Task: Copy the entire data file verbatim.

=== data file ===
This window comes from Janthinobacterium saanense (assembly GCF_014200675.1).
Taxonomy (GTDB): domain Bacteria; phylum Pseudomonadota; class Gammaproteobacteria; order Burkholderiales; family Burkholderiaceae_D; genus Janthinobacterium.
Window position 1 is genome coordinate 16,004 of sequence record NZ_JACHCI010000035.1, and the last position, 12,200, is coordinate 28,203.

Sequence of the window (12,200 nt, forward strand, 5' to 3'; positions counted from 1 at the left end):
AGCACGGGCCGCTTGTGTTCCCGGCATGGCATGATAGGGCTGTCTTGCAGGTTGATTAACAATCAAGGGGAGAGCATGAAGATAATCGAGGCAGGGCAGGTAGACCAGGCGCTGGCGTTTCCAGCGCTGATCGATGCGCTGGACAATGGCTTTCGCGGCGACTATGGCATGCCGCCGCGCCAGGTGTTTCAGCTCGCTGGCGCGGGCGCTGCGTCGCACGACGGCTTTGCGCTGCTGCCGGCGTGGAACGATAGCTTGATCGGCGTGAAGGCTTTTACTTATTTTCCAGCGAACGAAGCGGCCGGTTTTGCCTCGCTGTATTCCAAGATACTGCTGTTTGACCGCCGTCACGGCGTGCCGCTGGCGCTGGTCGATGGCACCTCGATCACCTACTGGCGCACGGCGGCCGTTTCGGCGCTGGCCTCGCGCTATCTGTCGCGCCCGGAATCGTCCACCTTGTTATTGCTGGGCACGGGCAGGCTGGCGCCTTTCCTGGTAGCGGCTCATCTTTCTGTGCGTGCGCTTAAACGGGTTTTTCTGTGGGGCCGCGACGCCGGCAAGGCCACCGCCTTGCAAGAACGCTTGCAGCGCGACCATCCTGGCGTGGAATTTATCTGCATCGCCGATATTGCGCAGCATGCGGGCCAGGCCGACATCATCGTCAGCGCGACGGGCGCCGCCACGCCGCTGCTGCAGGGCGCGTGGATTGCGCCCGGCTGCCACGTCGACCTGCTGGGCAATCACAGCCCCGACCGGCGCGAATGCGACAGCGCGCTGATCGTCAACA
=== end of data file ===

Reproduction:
This window comes from Janthinobacterium saanense (assembly GCF_014200675.1).
Taxonomy (GTDB): domain Bacteria; phylum Pseudomonadota; class Gammaproteobacteria; order Burkholderiales; family Burkholderiaceae_D; genus Janthinobacterium.
Window position 1 is genome coordinate 16,004 of sequence record NZ_JACHCI010000035.1, and the last position, 12,200, is coordinate 28,203.

Sequence of the window (12,200 nt, forward strand, 5' to 3'; positions counted from 1 at the left end):
AGCACGGGCCGCTTGTGTTCCCGGCATGGCATGATAGGGCTGTCTTGCAGGTTGATTAACAATCAAGGGGAGAGCATGAAGATAATCGAGGCAGGGCAGGTAGACCAGGCGCTGGCGTTTCCAGCGCTGATCGATGCGCTGGACAATGGCTTTCGCGGCGACTATGGCATGCCGCCGCGCCAGGTGTTTCAGCTCGCTGGCGCGGGCGCTGCGTCGCACGACGGCTTTGCGCTGCTGCCGGCGTGGAACGATAGCTTGATCGGCGTGAAGGCTTTTACTTATTTTCCAGCGAACGAAGCGGCCGGTTTTGCCTCGCTGTATTCCAAGATACTGCTGTTTGACCGCCGTCACGGCGTGCCGCTGGCGCTGGTCGATGGCACCTCGATCACCTACTGGCGCACGGCGGCCGTTTCGGCGCTGGCCTCGCGCTATCTGTCGCGCCCGGAATCGTCCACCTTGTTATTGCTGGGCACGGGCAGGCTGGCGCCTTTCCTGGTAGCGGCTCATCTTTCTGTGCGTGCGCTTAAACGGGTTTTTCTGTGGGGCCGCGACGCCGGCAAGGCCACCGCCTTGCAAGAACGCTTGCAGCGCGACCATCCTGGCGTGGAATTTATCTGCATCGCCGATATTGCGCAGCATGCGGGCCAGGCCGACATCATCGTCAGCGCGACGGGCGCCGCCACGCCGCTGCTGCAGGGCGCGTGGATTGCGCCCGGCTGCCACGTCGACCTGCTGGGCAATCACAGCCCCGACCGGCGCGAATGCGACAGCGCGCTGATCGTCAACA